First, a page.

Bob Jones, age 55, is a solo practioner with three employees. Bob has a general practice including some personal injury work. In a good year, Bob settles a nice "slip and fall" case and receives additional compensation through the contingency fees. In other years, John's income is stable, averaging $150,000 in personal compensation for himself. In a good year, his income can double to $300,000 or more. In a bad year, his income can be $120,000-130,000.
John has had a late start in his retirement planning and would like to make up for lost time. He decides to have his employees covered under union plan. He forms a split funded defined benefit plan along with a 401(k) and profit sharing plan which allow for flexible contributions. The defined benefit plan provides for retirement at age 65 and will provide him with a projected retirement benefit of $150,000 per year. The plan is loaded with ancillary benefits - (1) 100 percent joint and survivor retirement benefit (2) Pre and post retirement death benefits (3) Disability benefits (4) Post retirement medical and long term care benefits.
In 2013, John settles a personal injury receives contingency fee income of $350,000 so that his total income is $500,000. John is able to make a tax deductible contribution of $365,000. He makes a 401(k) contribution of $23,000 as well. His profit sharing contribution is $15,300. The total contribution is $398,300.
In 2014, John has a mediocre year and does not settle any personal injury cases. His total compensation is $150,000. His contribution to the defined benefit plan is $25,000. He does not make a contribution to his 401(k) or profit sharing plans.
You don't need to be a member of Congress in order to receive political favor under the law at least when it comes to retirement planning. The ability to exclude employees from benefit plans allows the business owner to maximize contributions and benefits for himself and his spouse. The statutory tax benefits of qualified retirement plans remain as the most powerful and "black and white" with respect to legal authority and challenge.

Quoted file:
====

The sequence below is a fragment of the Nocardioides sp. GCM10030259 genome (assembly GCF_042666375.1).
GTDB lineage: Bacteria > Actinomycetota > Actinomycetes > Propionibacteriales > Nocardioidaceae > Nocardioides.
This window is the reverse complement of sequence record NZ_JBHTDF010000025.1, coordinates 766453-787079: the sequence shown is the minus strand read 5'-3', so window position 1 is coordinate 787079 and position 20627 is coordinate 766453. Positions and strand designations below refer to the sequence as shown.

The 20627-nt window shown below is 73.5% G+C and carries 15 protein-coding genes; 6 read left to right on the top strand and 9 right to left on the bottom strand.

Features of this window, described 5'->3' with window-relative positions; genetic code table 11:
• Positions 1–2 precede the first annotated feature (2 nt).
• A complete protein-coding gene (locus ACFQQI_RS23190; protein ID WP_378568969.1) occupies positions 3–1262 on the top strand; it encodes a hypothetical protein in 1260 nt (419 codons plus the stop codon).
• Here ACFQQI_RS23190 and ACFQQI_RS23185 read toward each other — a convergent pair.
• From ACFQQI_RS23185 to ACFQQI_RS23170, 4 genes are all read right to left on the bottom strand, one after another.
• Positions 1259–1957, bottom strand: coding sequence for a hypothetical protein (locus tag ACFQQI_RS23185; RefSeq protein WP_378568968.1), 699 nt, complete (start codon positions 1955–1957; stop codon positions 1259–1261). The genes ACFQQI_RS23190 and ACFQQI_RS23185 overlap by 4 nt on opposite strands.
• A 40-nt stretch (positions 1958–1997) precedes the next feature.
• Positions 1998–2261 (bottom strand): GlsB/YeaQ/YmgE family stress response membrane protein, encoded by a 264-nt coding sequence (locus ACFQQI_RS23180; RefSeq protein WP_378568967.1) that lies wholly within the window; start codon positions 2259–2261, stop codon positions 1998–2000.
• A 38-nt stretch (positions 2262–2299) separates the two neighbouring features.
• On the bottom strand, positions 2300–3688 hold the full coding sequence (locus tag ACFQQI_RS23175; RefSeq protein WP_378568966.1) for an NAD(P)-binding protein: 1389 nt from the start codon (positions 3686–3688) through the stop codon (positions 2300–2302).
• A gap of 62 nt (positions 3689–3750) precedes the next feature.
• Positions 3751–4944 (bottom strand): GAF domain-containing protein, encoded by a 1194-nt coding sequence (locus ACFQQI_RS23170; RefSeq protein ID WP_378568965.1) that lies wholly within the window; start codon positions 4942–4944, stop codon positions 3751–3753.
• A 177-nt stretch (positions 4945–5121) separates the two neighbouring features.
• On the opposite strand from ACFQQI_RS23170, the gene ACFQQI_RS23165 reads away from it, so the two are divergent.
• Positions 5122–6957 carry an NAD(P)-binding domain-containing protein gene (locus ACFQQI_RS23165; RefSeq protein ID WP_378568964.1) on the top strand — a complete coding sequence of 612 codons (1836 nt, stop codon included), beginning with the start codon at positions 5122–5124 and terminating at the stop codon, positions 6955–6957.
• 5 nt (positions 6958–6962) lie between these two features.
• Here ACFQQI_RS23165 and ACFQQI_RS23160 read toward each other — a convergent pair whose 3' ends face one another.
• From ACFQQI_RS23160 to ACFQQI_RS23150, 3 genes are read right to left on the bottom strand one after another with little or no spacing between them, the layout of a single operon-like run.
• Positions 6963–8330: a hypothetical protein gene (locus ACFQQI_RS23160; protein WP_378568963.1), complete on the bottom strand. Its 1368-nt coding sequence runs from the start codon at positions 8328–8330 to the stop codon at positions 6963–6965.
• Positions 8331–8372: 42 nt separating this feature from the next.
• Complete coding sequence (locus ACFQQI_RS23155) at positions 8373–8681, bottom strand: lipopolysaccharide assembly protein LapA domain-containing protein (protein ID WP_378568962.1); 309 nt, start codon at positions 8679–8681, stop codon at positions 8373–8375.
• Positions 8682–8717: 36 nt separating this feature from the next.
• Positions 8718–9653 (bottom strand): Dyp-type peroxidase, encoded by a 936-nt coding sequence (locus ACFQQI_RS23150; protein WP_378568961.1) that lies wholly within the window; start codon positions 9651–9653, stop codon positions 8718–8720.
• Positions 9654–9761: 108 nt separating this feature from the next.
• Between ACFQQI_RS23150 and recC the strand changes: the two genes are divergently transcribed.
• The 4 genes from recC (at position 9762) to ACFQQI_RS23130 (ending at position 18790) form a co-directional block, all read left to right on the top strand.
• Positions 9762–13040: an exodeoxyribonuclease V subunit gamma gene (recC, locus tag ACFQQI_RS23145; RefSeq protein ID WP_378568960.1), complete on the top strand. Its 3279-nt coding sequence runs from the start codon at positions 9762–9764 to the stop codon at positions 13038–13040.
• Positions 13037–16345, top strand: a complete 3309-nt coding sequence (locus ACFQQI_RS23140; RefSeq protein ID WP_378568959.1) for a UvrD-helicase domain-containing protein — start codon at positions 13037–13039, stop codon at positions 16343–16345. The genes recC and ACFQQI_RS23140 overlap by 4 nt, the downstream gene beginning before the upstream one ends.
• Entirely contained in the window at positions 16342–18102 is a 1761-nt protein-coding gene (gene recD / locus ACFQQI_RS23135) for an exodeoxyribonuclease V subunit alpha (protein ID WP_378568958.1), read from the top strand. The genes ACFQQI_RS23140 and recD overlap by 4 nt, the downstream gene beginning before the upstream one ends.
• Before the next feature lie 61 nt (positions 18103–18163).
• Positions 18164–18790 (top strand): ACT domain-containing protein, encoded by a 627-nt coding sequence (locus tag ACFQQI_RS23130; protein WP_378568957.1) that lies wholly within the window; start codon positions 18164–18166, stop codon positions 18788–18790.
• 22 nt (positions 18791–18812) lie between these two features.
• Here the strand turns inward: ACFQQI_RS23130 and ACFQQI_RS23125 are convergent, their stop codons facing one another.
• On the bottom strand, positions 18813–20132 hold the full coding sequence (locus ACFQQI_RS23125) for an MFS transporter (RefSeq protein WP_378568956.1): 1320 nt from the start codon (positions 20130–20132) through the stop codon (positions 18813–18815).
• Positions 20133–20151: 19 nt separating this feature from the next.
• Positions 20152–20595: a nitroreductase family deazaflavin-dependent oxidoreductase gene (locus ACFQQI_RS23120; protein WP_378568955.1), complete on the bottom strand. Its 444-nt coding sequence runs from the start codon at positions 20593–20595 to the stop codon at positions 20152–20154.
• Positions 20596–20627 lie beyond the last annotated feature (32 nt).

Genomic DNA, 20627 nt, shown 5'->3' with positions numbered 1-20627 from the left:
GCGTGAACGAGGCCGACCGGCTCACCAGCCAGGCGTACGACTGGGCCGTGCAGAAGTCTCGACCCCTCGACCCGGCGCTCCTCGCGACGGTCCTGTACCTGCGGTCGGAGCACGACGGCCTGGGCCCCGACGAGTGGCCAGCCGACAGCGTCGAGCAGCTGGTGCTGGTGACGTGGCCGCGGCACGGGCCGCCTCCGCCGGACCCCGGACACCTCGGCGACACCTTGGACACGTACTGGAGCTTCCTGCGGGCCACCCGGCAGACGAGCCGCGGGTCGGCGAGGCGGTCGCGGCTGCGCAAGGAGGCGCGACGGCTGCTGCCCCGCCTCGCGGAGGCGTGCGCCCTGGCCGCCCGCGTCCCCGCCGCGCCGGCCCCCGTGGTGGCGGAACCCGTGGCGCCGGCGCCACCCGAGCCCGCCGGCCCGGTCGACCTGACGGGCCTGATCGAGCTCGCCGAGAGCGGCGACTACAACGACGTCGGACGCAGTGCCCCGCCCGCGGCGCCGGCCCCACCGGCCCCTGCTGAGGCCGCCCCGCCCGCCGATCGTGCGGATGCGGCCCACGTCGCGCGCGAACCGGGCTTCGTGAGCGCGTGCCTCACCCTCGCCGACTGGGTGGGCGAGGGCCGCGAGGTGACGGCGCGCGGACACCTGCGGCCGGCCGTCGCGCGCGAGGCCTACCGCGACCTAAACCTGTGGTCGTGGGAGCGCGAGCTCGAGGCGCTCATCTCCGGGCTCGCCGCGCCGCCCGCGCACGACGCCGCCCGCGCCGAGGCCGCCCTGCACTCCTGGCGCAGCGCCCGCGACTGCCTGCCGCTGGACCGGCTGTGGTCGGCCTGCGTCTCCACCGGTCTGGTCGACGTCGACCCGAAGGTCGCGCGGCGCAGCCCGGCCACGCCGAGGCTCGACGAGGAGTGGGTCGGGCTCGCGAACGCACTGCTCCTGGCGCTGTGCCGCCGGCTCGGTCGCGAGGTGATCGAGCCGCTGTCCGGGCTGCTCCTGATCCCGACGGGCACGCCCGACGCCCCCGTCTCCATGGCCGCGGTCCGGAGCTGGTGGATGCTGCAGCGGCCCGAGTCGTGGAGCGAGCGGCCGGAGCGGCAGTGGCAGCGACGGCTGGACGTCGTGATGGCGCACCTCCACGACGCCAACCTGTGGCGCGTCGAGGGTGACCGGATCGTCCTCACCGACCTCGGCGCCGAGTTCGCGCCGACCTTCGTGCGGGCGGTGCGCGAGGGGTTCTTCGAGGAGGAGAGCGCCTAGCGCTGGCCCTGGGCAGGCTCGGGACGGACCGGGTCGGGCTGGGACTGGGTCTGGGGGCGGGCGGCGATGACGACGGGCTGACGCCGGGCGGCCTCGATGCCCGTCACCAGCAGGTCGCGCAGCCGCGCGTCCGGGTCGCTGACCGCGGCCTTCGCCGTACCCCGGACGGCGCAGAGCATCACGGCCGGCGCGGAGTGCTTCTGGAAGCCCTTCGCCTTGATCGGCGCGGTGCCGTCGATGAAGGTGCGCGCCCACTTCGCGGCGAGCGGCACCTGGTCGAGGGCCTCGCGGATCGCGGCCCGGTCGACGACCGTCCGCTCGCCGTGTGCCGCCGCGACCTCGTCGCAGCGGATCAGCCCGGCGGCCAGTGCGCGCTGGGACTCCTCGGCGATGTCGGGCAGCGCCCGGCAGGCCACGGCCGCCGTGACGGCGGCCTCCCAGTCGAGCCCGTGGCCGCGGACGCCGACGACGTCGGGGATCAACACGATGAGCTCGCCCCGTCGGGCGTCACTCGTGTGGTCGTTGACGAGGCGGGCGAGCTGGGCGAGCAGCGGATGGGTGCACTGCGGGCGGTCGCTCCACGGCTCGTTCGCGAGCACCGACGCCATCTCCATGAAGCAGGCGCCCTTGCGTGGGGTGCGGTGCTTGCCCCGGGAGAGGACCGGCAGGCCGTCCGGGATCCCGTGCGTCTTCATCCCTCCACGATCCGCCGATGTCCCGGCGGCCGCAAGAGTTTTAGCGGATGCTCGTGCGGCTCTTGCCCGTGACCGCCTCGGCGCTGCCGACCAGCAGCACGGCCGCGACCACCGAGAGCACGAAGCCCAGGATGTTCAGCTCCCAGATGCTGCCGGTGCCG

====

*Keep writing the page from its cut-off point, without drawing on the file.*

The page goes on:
A business owner only has three choices - (1) Write a check to himself for savings and investment (2) Write a check to Uncle Sam or (3) Write a check to his favorite charity. There are no other choices!
The ability of a business owner to operate his company pension plan on a discriminatory basis is a dream come true for a business owner. Fortunately, the legal authority is very straight-forward and clear.
This article demonstrates that it does not matter what type of defined benefit plan that you establish- fully insured, or split funded. When you exclude employees from participation, the path is and only be clear. The level of contributions are flexible to accommodate fluctuations in earnings.
In high income years, the business owner can make larger contributions. In average years, the business owner can stable contributions and in bad years, the business owner can make a minimum contribution that can be as low as 20 percent of the regular contribution.
The layering of the defined contribution plan - 401(k) and profit sharing allows the business owner to take larger investment risks with those assets and have more upside to complement the defined benefit fixed monthly income at retirement. The combination of the two concepts makes for a very powerful combination of large tax savings, tax referral and more importantly, a comfortable retirement.